The professional association to which I belong meets the second Tuesday of the month. Afterward, many of the members in attendance hit a nearby Italian bistro for a buy-your-own dinner.
Last week, I exited for home alongside another long-time association member, George, who had a train to catch. I asked if he’d commuted downtown just for the meeting, and he said he hadn’t. “I had a meeting with a company down here earlier, and it looks like I’m picking up a new client, ” he crowed.
Though hale and hearty, George is the very picture of a guy bearing down on that traditional retirement age of 65. I told him I admired him for being on the new business trail. And if you don’t mind my asking, I added, “How old are you?”
“I’m 76, ” he responded.
Whoa! Now I was really impressed. I remarked that when I’m a bit more than three years away from octogenarian status, I want to be as vigorous as he.
“I don’t have much choice, ” he said. “I’m from a line of long-lived folks.”
“Ah, people who lived into their 80s, ” I guessed out loud.
“No, people who lived into their 90s, ” he corrected. “So I have years to go, and besides, I don’t have a ton of savings. If that’s where you’re at, you work.”
We hear about older folks dallying in the employment pool much longer than they used to. But when you begin to encounter lots of these graying workforce members in the flesh and blood, you begin to grasp the magnitude of the paradigm shift.
Among a few earlier generations I could cite, folks past the three-quarters of a century milepost weren’t often seen looking for new business. They were seen looking for new shuffleboard partners. They weren’t seeking the right fit for their client mix. They were seeking the right fit in a new set of dentures. They weren’t pounding the pavement. They were pounding Geritol.
Those thoughts were still resonating when I got wind of a new study into attitudes about saving and retirement. Academic research has long shown a link between how long people expect to live and the age at which they hang ’em up. The new study takes this recognition a step further, examining how folks arrive at their estimates of their own life expectancy. These estimates, it turns out, have a number of significant implications for the quality of their retirement finances.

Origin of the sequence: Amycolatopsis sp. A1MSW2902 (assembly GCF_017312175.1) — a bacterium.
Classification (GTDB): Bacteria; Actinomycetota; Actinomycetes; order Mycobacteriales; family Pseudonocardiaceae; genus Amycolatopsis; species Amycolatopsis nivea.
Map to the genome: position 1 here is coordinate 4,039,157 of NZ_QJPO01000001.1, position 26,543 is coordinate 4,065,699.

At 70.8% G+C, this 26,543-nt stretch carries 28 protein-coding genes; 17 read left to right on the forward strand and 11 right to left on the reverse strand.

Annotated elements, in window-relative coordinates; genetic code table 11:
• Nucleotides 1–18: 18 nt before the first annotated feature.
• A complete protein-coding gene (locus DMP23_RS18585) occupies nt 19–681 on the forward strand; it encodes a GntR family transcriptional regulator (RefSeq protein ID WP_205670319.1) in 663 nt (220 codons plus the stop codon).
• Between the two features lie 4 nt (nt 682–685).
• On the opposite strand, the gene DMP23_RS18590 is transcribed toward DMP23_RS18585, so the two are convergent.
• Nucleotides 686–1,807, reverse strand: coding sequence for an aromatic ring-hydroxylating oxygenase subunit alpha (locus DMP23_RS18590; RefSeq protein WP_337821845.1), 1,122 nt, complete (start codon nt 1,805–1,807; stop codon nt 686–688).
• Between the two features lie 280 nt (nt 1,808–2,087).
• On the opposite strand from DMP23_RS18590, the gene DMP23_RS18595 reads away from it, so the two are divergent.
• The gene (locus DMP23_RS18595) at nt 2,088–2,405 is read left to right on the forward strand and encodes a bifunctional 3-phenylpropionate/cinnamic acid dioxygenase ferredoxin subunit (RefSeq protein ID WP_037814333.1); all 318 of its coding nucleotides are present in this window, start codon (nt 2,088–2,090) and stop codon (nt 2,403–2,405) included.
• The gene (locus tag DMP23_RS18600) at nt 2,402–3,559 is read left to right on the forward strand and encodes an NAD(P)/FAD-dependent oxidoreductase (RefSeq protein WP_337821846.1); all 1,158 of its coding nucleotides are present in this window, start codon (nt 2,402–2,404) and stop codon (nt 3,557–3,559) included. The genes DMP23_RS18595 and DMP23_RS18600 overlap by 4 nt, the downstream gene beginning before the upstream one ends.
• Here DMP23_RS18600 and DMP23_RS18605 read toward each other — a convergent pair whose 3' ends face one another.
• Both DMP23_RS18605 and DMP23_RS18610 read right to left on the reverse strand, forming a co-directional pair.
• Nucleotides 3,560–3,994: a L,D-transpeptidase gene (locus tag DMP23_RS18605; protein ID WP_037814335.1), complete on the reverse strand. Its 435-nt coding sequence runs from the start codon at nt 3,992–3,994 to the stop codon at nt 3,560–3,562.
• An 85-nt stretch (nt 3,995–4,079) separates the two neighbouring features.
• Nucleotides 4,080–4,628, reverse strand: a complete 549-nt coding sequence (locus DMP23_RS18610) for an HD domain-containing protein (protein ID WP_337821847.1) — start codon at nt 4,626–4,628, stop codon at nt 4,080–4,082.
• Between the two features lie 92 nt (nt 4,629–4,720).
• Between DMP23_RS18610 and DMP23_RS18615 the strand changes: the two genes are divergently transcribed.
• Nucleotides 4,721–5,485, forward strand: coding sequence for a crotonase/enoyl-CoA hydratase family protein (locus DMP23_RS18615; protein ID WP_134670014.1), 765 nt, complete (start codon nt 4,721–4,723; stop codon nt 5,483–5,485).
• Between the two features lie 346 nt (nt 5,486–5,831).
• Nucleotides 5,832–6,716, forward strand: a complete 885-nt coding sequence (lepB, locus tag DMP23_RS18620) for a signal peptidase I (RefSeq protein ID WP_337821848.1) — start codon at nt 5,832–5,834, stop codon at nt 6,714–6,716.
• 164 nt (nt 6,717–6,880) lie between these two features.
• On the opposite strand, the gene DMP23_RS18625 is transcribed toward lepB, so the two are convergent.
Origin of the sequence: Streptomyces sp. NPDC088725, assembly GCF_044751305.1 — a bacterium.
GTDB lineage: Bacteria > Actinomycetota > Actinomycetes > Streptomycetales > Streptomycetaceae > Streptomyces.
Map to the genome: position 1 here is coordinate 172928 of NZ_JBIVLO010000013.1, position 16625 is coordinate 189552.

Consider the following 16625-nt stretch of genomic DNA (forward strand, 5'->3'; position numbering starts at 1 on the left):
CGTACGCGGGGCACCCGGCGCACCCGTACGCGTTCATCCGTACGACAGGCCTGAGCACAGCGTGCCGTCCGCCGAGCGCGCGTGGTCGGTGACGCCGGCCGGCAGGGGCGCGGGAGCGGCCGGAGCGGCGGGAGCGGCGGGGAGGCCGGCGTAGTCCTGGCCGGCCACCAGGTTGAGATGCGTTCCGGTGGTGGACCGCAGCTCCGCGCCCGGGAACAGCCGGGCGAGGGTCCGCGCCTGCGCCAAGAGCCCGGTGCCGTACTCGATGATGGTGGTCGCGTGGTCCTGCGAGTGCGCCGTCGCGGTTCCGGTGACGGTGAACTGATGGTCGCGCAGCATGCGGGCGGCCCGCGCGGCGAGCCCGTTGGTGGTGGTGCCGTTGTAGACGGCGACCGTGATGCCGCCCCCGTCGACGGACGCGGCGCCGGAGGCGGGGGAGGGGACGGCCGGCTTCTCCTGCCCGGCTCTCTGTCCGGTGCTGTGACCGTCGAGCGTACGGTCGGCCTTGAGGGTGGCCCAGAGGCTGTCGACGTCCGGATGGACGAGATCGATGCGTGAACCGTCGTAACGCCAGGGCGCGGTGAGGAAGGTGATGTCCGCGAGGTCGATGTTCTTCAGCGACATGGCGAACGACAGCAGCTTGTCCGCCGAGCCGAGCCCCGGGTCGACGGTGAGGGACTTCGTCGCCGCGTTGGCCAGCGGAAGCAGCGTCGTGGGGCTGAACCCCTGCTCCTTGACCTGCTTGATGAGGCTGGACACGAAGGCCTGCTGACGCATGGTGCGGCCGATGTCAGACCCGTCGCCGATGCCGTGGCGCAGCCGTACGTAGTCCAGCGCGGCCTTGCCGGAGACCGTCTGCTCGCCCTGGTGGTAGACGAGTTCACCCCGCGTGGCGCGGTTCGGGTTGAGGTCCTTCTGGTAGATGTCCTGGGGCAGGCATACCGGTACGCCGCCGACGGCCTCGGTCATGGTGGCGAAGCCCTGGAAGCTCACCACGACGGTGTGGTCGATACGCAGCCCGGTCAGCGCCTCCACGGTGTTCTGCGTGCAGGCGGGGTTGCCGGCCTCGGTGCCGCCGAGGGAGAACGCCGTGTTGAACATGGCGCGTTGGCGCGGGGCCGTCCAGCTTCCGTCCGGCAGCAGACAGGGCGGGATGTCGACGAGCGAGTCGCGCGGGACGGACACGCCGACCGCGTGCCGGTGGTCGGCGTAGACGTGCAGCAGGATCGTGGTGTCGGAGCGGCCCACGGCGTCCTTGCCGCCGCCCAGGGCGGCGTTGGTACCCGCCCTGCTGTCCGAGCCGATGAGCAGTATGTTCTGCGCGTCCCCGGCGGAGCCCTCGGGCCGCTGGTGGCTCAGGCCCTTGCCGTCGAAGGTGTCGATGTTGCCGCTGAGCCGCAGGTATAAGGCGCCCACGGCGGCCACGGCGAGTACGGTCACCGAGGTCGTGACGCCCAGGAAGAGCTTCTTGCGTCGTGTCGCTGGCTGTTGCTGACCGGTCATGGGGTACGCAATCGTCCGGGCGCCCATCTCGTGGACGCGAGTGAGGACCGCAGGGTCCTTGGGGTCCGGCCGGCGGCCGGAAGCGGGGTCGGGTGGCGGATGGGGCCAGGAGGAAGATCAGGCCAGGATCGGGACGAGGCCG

Like George, it appears, most people anchor their retirement expectations to the longevity of their forebears. They base the expectation of how long they will walk this mortal coil on how long their parents postponed the inevitable.
This has an impact on both retirement planning and retirement behaviors. It also suggests that efforts targeted at increasing knowledge about longer life expectancies may also increase the percentage of folks who plan on working longer.
Using data on people ranging in age from 50 to 61, a team made up of two researchers at the Center for Retirement Research and a Boston College doctoral student confirmed individuals base at least some of their expectation of how long they will live on the length of their parents’ lives. On average, men tend to think they have a seven-in-ten chance of living to 75, based on their parents’ lives. That guides their plans to retire at an average age of 64. Those who think they have half those odds plan to retire about four months earlier, on average. This “subjective life expectancy” also influences women’s retirement plans.
Not so fast
The study notes, however, it might be foolhardy to base subjective life expectancies on the age at which our parents passed away. “Life expectancy has risen rapidly in recent decades, so people are living longer, ” the authors noted. For instance, a 65-year-old man today can expect to live to age 84, or about four years longer than men of that age in their fathers’ generation lived.
If you’re among those who expect, based on family history, to live well into your 80s, 90s or beyond, personal finance actions and behaviors that all people are encouraged to embrace should be observed even more religiously by you. These actions go well beyond simply seeking the most optimal high-yield savings accounts or the best credit cards.
Here are just a few:
- Start saving earlier. Given the power of compounding, getting started on a saving regimen earlier rather than later can make a huge difference in the bucks you’ll carry into retirement. It can be hundreds of thousands — or more.
- Be careful about fees. Loads, commissions, fees and other expenses can seriously pare your stash of savings over time. If you’re expecting to live a long time, be particularly suspect of any charges that will erode your nest egg.
- Delay taking Social Security. Lots of people jump at the chance to claim their Social Security checks at age 62. That’s far from the best course of action, say retirement planning experts.
If you have sufficient savings to allow yourself to delay beginning the stream of checks until close to age 70, you’ll add almost 80 percent to the amount you receive each month vis-à-vis what you would have earned if Social Security was taken at the earliest possible age. And you’ll lock that sum in for the rest of your life.
Remember the old line that went, “If I knew I would live this long, I’d have taken better care of myself”? It seems that might apply to financial health as well as physical health. In other words, you might be best advised to save as if your life will be long, even if you think it may be comparatively short.
That’s the long and short of it!